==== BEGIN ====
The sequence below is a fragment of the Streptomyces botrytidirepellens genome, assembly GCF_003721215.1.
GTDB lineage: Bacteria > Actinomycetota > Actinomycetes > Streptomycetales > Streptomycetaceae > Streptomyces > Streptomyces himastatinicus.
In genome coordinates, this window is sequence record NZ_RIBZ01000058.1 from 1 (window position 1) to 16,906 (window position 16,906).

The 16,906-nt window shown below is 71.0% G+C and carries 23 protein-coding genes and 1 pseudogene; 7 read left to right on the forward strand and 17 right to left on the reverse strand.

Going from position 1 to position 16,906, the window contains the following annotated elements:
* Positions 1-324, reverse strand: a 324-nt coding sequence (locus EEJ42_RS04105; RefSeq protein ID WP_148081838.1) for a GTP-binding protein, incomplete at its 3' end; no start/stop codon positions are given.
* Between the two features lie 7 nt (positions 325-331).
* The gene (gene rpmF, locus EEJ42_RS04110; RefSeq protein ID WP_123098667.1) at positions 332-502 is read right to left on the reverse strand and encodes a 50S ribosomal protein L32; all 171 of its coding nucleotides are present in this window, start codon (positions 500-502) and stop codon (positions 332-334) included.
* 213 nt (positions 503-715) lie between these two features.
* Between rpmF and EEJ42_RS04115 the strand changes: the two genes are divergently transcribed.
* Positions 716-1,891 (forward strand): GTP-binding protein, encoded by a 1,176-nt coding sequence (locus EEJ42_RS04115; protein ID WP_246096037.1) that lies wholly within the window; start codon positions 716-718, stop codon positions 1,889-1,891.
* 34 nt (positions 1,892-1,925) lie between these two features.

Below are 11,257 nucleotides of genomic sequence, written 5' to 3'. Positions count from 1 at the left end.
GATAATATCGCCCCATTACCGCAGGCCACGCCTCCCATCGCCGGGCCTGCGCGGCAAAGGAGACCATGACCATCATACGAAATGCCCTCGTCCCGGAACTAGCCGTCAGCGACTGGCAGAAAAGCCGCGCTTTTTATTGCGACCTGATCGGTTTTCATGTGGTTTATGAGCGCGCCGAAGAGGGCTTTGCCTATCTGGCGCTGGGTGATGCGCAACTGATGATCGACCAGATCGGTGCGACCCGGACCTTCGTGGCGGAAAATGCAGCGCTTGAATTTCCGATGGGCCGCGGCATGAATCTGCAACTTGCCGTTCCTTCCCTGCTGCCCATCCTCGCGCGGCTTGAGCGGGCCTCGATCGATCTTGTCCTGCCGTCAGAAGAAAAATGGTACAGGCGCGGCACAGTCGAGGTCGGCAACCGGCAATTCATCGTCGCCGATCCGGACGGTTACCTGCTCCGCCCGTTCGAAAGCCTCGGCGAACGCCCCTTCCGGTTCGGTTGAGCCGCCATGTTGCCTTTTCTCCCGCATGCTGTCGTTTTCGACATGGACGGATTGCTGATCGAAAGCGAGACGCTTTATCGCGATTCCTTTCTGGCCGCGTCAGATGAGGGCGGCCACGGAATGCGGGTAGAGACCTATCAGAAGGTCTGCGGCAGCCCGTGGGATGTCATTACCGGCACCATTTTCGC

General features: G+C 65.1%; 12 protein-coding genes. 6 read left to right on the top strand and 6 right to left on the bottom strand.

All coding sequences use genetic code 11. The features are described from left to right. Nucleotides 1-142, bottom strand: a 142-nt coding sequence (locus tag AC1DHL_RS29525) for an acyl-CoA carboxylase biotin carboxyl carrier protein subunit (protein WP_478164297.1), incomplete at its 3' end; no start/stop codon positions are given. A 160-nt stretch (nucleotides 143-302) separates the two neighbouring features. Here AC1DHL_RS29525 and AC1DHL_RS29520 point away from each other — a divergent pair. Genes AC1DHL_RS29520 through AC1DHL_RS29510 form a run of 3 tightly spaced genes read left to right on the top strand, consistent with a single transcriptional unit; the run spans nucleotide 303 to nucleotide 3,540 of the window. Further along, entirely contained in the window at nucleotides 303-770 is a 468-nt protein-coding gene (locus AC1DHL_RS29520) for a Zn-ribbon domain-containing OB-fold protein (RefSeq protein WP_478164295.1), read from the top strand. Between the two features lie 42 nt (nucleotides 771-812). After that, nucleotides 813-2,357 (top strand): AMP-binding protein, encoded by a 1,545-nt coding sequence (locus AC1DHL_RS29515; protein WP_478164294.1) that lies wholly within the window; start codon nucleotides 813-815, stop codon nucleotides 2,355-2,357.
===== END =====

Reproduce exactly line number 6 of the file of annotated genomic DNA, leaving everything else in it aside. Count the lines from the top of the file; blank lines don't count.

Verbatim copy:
* Positions 1-324, reverse strand: a 324-nt coding sequence (locus EEJ42_RS04105; RefSeq protein ID WP_148081838.1) for a GTP-binding protein, incomplete at its 3' end; no start/stop codon positions are given.